Background: Since the beginning of the COVID-19 pandemic, patients with Inborn Errors of Immunity have been infected by SARS-CoV-2 virus showing a spectrum of disease ranging from asymptomatic to severe COVID-19. A fair number of patients did not respond adequately to SARS-CoV-2 vaccinations, thus early therapeutic or prophylactic measures were needed to prevent severe or fatal course or COVID-19 and to reduce the burden of hospitalizations. Methods: Longitudinal, multicentric study on patients with Inborn Errors of Immunity immunized with mRNA vaccines treated with monoclonal antibodies and/or antiviral agents at the first infection and at reinfection by SARS-CoV-2. Analyses of efficacy were performed according to the different circulating SARS-CoV-2 strains. Results: The analysis of the cohort of 192 SARS-CoV-2 infected patients, across 26 months, showed the efficacy of antivirals on the risk of hospitalization, while mabs offered a positive effect on hospitalization, and COVID-19 severity. This protection was consistent across the alpha, delta and early omicron waves, although the emergence of BA.2 reduced the effect of available mabs. Hospitalized patients treated with mabs and antivirals had a lower risk of ICU admission. We reported 16 re-infections with a length of SARS-CoV-2 positivity at second infection shorter among patients treated with mabs. Treatment with antivirals and mabs was safe. Conclusions: The widespread use of specific therapy, vaccination and better access to care might have contributed to mitigate risk of mortality, hospital admission, and severe disease. However, the rapid spread of new viral strains underlines that mabs and antiviral beneficial effects should be re- evaluated over time.

Real-life data on monoclonal antibodies and antiviral drugs in Italian inborn errors of immunity patients during COVID-19 pandemic

Firinu D.;Costanzo G.;
2022-01-01

Abstract

Background: Since the beginning of the COVID-19 pandemic, patients with Inborn Errors of Immunity have been infected by SARS-CoV-2 virus showing a spectrum of disease ranging from asymptomatic to severe COVID-19. A fair number of patients did not respond adequately to SARS-CoV-2 vaccinations, thus early therapeutic or prophylactic measures were needed to prevent severe or fatal course or COVID-19 and to reduce the burden of hospitalizations. Methods: Longitudinal, multicentric study on patients with Inborn Errors of Immunity immunized with mRNA vaccines treated with monoclonal antibodies and/or antiviral agents at the first infection and at reinfection by SARS-CoV-2. Analyses of efficacy were performed according to the different circulating SARS-CoV-2 strains. Results: The analysis of the cohort of 192 SARS-CoV-2 infected patients, across 26 months, showed the efficacy of antivirals on the risk of hospitalization, while mabs offered a positive effect on hospitalization, and COVID-19 severity. This protection was consistent across the alpha, delta and early omicron waves, although the emergence of BA.2 reduced the effect of available mabs. Hospitalized patients treated with mabs and antivirals had a lower risk of ICU admission. We reported 16 re-infections with a length of SARS-CoV-2 positivity at second infection shorter among patients treated with mabs. Treatment with antivirals and mabs was safe. Conclusions: The widespread use of specific therapy, vaccination and better access to care might have contributed to mitigate risk of mortality, hospital admission, and severe disease. However, the rapid spread of new viral strains underlines that mabs and antiviral beneficial effects should be re- evaluated over time.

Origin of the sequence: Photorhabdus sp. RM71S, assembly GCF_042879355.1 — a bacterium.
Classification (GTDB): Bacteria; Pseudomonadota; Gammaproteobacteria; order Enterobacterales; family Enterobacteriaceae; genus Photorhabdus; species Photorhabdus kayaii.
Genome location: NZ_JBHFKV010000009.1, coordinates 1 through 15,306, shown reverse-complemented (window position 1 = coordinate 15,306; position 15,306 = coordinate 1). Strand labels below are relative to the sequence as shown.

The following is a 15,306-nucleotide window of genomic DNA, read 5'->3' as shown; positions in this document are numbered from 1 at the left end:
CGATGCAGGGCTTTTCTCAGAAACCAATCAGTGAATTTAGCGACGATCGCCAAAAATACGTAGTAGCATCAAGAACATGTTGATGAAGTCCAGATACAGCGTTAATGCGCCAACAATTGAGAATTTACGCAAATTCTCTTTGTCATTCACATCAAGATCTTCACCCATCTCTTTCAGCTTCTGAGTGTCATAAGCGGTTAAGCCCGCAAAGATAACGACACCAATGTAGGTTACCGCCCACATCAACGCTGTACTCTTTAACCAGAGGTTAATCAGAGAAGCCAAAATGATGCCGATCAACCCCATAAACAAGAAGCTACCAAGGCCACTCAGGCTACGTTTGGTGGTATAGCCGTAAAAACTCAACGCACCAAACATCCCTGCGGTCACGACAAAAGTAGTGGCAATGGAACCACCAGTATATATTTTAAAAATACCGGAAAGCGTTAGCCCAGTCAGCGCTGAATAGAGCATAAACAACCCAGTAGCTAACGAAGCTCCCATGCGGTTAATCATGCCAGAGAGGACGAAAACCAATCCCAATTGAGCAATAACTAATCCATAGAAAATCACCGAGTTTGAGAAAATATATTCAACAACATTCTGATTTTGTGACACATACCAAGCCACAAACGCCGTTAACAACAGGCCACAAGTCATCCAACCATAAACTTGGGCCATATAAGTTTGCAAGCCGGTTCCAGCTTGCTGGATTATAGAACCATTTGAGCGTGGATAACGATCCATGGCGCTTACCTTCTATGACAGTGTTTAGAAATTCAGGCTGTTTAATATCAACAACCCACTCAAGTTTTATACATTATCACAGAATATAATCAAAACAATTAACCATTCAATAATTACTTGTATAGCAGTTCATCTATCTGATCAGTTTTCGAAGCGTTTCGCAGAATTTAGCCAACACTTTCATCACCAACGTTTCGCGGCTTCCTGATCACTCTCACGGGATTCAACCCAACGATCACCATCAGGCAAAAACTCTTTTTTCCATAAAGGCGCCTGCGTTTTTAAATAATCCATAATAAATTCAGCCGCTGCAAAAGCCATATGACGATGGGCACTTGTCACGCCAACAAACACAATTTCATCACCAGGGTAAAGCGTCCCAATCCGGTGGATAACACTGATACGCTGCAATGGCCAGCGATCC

Antiviral drugs; COVID-19; Disease severity; Duration of viral shedding; Hospitalization-risk; Inborn errors of immunity; Monoclonal antibodies; Reinfection; Antibodies, Monoclonal; Antiviral Agents; Humans; Pandemics; SARS-CoV-2; Antineoplastic Agents, Immunological
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Utilizza questo identificativo per citare o creare un link a questo documento: https://hdl.handle.net/11584/343680
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